The European Green Deal and the restart of Greek economy


This article focuses on the restart of Greek economy based on the Green Deal and presents proposals for this issue, so that it is possible to build a sustainable growth.

Boiler meters in a row

Dealing with climate change and the impacts of planet's overheating created the need for a new growth strategy to reduce greenhouse gases emissions in Europe. At the end of 2019, the European Commission announced the European Green Deal, deliberately and essentially integrating all the three dimensions of sustainable growth (social, environmental and economical).

While the global economy is moving at the pace of the fourth Industrial Revolution, Europe is already moving based on a sustainable policy which guaranties common benefits and collaborations in tackling climate change, protecting nature and biodiversity, improving air quality as well as water resources condition and environment in general, in response to the new global division of labour, aiming to the creation of a just and social green Europe and a better future for everyone.

On a solid basis, it promotes sustainability by radically transforming the economy, the society and the environment with clean energy, expansion of emissions’ trade, enhancement of circular economy and conservation of biodiversity as its central lines. Thus, it activates the Member States to be extroverted, produce high quality products and have highly skilled workforce.

Green Deal is already affecting companies and organisations in Europe, in both the private and the public sector, steadily leading the economy to new paths. It also leads to sustainable production and consumption models based on the transition to a climate neutral society consolidating the principles of the circular economy. Primary target is the integrated, interconnected and well-functioning EU energy market that would provide sustainable, secure and affordable energy while fully respecting the right of Member States to decide on their energy mix.

At the same time, COVID-19 pandemic has proven how vulnerable societies and economies are in times of crisis and natural disasters and, in combination with the measures for Europe’s ‘green recovery’, it has set new priorities for societies to return to a normal pace while focusing on protecting the environment and ensuring public health. After all, the management of the transition alone inevitably leads Europe to significant structural changes in regional and local economies with a development of new activities that can maintain and strengthen the economic and social structure so that the transition is fair and socially sustainable.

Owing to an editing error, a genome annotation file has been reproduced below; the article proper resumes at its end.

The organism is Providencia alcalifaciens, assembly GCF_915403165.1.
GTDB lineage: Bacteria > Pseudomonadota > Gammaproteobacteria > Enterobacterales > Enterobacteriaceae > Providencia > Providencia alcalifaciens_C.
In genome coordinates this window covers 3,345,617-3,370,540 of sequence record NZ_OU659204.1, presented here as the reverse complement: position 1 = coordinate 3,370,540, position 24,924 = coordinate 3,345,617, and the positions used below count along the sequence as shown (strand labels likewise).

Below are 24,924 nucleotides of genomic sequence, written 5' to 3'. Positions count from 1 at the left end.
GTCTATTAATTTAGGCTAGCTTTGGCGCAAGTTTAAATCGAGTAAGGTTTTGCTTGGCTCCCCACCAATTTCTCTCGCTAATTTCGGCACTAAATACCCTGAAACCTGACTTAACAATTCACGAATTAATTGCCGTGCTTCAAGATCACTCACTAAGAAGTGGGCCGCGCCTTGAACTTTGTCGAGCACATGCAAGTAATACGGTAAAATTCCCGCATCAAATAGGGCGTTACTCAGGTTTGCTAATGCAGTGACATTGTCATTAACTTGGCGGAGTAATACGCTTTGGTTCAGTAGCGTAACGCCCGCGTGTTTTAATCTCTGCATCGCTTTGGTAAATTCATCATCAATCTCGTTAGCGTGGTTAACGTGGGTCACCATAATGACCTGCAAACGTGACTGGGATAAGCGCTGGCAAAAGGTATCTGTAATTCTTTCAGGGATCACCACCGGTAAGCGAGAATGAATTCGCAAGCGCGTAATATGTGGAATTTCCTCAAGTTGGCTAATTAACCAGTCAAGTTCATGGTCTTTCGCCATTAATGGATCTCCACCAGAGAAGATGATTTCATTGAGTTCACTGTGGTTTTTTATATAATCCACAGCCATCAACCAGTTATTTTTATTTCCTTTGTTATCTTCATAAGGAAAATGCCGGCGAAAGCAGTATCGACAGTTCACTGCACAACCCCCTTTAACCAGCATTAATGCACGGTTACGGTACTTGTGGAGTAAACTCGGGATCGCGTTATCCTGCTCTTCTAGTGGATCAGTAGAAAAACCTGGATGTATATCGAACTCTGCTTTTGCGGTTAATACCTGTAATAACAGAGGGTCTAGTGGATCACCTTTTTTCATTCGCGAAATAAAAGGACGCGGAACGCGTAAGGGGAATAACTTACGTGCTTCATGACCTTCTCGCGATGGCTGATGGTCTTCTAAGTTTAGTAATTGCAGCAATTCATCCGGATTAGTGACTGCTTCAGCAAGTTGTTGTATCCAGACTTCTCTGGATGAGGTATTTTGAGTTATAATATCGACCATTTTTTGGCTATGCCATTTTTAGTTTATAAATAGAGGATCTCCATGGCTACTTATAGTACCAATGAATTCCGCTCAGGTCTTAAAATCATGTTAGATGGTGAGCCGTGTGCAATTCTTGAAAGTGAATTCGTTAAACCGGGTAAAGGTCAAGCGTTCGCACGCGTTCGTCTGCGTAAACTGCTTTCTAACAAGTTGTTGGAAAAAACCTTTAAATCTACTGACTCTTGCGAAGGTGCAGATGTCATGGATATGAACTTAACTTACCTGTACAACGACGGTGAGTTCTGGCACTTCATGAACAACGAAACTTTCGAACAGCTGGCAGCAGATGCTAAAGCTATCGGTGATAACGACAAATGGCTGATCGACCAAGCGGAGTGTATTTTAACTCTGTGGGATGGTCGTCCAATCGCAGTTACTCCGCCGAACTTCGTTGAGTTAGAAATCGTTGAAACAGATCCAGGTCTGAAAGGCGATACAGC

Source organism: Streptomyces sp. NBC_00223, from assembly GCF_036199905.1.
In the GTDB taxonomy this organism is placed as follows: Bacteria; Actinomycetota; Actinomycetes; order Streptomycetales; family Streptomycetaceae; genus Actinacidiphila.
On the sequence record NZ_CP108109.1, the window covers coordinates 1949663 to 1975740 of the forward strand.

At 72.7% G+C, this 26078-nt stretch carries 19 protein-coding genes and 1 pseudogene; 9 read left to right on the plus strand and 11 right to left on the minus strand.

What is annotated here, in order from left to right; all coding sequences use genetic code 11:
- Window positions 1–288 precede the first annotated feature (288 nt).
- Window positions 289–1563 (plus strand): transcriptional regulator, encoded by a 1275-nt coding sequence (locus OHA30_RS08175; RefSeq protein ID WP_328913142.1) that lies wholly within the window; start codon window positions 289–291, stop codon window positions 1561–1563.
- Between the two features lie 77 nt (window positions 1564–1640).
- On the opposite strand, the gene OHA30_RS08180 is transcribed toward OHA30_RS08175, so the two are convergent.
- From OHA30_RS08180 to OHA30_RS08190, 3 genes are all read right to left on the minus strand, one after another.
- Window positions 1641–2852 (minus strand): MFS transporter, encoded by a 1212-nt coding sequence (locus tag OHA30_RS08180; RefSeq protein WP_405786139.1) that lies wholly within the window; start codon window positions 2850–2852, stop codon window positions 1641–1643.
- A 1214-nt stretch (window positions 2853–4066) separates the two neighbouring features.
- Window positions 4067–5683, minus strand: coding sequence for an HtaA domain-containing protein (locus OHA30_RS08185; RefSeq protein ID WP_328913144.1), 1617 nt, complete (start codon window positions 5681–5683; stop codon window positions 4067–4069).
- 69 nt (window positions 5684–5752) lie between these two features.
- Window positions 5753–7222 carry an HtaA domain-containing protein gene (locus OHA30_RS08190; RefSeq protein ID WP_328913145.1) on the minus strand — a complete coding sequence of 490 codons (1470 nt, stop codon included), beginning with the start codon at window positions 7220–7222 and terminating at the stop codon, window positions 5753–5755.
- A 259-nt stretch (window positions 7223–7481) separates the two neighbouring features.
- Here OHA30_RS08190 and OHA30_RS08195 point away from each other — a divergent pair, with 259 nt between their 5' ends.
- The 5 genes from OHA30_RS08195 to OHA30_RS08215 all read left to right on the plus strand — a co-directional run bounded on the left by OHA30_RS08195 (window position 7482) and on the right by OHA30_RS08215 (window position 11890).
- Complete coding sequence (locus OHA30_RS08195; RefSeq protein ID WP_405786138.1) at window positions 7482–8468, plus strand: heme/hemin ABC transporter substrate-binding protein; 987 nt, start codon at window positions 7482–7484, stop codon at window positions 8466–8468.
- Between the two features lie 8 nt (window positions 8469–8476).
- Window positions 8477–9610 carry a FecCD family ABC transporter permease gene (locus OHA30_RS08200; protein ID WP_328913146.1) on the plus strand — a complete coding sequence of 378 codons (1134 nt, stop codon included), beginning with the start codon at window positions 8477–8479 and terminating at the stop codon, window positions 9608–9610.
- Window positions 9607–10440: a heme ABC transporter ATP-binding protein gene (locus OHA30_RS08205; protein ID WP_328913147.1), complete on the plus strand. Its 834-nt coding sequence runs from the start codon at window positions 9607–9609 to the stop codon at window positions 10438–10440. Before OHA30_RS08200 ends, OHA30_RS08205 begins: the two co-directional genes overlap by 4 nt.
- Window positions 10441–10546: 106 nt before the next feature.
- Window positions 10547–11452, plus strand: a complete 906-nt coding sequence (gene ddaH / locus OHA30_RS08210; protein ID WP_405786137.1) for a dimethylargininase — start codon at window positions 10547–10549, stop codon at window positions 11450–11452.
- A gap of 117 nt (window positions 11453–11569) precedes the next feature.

The Greek society is preparing itself for this radical change in its economy, including the sectors of electrical energy, industry, transportation, buildings, agriculture and forestry, each of them playing its part both separately and as a whole.

With delignification and the achievement of new energy 1 and  environmental targets as central lines, a true opportunity to design a better sustainable lignite-free and pollution-free future, the country is creating the conditions for the development of activities that will attract significant green investments in order to carry out, in a short period of time, the necessary radical restructuring of the local and national economy while strengthening the social cohesion by retraining affected workers and young people for future innovative jobs.

The foundations are set due to the development of appropriate tools and mechanisms so that it is possible to build a sustainable growth that is pursued for years without, however, becoming a reality

For our country, the current situation (delignification, COVID-19 crisis) offers a unique opportunity for a green economic recovery in line with the European Green Deal, the National Energy and Climate Plans (NECPs) and the Regulation (EU) 2018/1999 along with other strategies like the one for a fair, healthy and environmentally-friendly food system  (Farm-to-Fork) and the strategy for biodiversity's recovery (Biodiversity for 2030). As a first stage, through the implementation of Green Deal in our country and the 32 billion euros coming from the EU Recovery fund, green recovery measures must and can be taken not only for business support but for the modernisation of the Greek economy based on up-to-date and innovative methods already applied in the rest of Europe.

In this context, Greece can and must shape its new growth model for a competitive and extrovert economy based on production and high specialisation rather than on a mass consumption which, until today, is linked to products’ import, a number of unproductive activities and to a workforce of low specialisation.

But, putting ambitious or even emblematic climate targets is not enough. It is important to integrate the vision of tackling the climate crisis and achieving sustainable development into cost-effective long-term measures as well as into energy policy rationalisation measures (restructuring of energy production, ensuring equal and unhindered access to services and all basic goods). And this implies a coherent participatory strategic planning which will include all stakeholders in order to highlight the best development prospects –based on the real needs, capabilities and characteristics of each area– that will minimise the adverse effects, offer jobs, utilise the necessary financial tools for their implementation and enjoy wider acceptance.